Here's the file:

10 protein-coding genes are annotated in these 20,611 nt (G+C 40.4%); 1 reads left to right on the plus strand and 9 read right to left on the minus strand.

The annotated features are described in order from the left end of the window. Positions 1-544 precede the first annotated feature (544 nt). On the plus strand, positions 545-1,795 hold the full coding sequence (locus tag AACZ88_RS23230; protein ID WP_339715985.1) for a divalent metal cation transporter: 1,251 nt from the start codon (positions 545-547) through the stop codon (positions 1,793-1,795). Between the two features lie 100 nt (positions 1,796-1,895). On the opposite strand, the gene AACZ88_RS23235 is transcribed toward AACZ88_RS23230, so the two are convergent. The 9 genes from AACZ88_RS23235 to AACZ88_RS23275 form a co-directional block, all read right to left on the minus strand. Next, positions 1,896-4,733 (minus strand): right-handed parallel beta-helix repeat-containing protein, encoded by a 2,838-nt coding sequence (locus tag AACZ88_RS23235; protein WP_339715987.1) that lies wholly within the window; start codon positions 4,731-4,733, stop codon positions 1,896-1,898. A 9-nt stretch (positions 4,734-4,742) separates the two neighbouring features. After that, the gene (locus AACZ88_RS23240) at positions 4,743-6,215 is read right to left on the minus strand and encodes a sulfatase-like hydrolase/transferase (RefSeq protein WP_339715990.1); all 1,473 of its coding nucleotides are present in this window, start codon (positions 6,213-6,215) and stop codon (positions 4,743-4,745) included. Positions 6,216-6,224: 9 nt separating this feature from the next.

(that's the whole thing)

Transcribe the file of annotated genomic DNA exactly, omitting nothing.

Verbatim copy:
10 protein-coding genes are annotated in these 20,611 nt (G+C 40.4%); 1 reads left to right on the plus strand and 9 read right to left on the minus strand.

The annotated features are described in order from the left end of the window. Positions 1-544 precede the first annotated feature (544 nt). On the plus strand, positions 545-1,795 hold the full coding sequence (locus tag AACZ88_RS23230; protein ID WP_339715985.1) for a divalent metal cation transporter: 1,251 nt from the start codon (positions 545-547) through the stop codon (positions 1,793-1,795). Between the two features lie 100 nt (positions 1,796-1,895). On the opposite strand, the gene AACZ88_RS23235 is transcribed toward AACZ88_RS23230, so the two are convergent. The 9 genes from AACZ88_RS23235 to AACZ88_RS23275 form a co-directional block, all read right to left on the minus strand. Next, positions 1,896-4,733 (minus strand): right-handed parallel beta-helix repeat-containing protein, encoded by a 2,838-nt coding sequence (locus tag AACZ88_RS23235; protein WP_339715987.1) that lies wholly within the window; start codon positions 4,731-4,733, stop codon positions 1,896-1,898. A 9-nt stretch (positions 4,734-4,742) separates the two neighbouring features. After that, the gene (locus AACZ88_RS23240) at positions 4,743-6,215 is read right to left on the minus strand and encodes a sulfatase-like hydrolase/transferase (RefSeq protein WP_339715990.1); all 1,473 of its coding nucleotides are present in this window, start codon (positions 6,213-6,215) and stop codon (positions 4,743-4,745) included. Positions 6,216-6,224: 9 nt separating this feature from the next.